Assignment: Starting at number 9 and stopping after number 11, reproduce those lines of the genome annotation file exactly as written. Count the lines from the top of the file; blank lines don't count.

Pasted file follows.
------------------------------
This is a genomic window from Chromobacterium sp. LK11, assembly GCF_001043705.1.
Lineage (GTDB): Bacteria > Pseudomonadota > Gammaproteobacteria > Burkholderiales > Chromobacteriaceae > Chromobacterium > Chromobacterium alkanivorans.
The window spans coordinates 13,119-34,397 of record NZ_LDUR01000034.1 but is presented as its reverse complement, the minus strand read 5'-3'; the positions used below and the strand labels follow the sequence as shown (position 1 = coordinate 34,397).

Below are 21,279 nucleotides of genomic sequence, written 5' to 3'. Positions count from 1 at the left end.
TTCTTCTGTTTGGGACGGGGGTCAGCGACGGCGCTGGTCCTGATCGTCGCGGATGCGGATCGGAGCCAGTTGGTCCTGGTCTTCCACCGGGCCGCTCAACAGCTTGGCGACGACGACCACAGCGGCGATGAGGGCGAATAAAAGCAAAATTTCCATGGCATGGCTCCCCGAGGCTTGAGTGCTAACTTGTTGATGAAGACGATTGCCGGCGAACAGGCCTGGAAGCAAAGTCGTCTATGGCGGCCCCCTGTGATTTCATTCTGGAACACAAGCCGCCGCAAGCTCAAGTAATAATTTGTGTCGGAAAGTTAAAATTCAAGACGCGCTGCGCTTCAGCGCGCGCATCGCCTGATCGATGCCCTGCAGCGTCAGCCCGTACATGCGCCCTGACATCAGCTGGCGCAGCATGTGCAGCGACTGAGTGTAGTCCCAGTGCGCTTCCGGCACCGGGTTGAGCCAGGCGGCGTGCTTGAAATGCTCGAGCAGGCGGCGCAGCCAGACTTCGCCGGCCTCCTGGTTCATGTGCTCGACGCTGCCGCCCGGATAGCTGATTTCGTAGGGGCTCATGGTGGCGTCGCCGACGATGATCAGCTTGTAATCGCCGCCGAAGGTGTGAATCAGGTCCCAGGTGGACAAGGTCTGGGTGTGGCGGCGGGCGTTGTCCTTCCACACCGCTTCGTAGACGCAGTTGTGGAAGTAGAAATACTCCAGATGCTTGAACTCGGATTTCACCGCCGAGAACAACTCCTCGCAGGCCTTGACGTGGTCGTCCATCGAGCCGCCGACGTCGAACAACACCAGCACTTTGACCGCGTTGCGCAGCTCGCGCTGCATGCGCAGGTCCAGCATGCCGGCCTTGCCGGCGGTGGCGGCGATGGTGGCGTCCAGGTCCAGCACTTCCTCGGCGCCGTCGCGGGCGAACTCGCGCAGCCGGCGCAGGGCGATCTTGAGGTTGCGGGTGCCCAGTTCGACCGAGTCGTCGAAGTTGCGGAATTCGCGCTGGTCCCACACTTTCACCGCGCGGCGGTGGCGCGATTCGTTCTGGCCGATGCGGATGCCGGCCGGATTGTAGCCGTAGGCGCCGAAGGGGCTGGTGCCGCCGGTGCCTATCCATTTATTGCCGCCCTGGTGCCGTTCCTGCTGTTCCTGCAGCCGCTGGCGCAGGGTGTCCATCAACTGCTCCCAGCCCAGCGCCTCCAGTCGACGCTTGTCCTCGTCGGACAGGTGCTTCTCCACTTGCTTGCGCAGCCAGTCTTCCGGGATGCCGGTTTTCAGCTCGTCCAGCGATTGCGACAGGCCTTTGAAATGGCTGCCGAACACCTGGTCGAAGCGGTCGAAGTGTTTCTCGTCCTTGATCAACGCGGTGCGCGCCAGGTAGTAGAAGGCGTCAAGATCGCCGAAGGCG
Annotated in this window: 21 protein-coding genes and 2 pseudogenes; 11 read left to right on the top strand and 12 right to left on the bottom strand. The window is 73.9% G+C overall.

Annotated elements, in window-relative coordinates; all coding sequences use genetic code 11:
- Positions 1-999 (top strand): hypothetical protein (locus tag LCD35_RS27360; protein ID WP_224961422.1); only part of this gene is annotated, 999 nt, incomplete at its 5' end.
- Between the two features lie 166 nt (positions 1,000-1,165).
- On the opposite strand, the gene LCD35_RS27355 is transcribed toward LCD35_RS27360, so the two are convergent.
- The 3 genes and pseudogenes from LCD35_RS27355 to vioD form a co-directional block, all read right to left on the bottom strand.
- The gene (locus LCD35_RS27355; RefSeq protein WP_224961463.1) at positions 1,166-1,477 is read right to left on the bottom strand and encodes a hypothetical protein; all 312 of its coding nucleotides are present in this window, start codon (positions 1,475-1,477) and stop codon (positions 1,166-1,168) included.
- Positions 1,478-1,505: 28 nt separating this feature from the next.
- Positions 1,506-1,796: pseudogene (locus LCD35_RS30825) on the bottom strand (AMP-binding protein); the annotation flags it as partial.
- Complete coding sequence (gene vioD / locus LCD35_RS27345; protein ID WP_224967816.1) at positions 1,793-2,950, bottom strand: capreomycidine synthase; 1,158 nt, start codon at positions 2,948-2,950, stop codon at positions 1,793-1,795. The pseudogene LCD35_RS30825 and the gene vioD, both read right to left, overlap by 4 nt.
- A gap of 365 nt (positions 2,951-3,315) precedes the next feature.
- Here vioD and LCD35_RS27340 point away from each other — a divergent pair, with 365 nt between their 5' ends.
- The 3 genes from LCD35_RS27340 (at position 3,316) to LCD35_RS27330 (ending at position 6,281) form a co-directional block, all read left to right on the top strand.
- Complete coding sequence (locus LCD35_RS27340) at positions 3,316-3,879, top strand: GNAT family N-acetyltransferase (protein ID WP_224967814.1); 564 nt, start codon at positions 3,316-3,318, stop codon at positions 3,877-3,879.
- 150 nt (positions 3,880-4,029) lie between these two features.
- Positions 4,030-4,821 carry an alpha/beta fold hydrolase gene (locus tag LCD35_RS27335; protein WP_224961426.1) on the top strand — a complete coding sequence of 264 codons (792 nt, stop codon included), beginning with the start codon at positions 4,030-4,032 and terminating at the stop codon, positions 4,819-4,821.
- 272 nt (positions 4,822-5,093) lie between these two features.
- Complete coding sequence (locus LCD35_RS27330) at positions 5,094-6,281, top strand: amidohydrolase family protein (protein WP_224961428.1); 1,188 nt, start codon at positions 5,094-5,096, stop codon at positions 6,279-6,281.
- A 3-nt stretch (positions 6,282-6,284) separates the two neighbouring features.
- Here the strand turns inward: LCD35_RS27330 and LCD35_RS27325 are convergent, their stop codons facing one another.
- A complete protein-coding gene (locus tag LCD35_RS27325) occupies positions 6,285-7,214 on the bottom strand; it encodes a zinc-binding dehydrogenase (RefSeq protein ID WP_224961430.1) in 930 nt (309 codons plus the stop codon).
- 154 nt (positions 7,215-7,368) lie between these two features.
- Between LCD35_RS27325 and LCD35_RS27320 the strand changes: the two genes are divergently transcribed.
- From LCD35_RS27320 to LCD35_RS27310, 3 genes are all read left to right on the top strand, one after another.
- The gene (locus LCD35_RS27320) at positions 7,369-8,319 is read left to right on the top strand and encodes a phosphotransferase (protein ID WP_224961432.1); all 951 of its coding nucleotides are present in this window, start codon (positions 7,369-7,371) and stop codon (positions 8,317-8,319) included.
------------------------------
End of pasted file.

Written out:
- Between the two features lie 166 nt (positions 1,000-1,165).
- On the opposite strand, the gene LCD35_RS27355 is transcribed toward LCD35_RS27360, so the two are convergent.
- The 3 genes and pseudogenes from LCD35_RS27355 to vioD form a co-directional block, all read right to left on the bottom strand.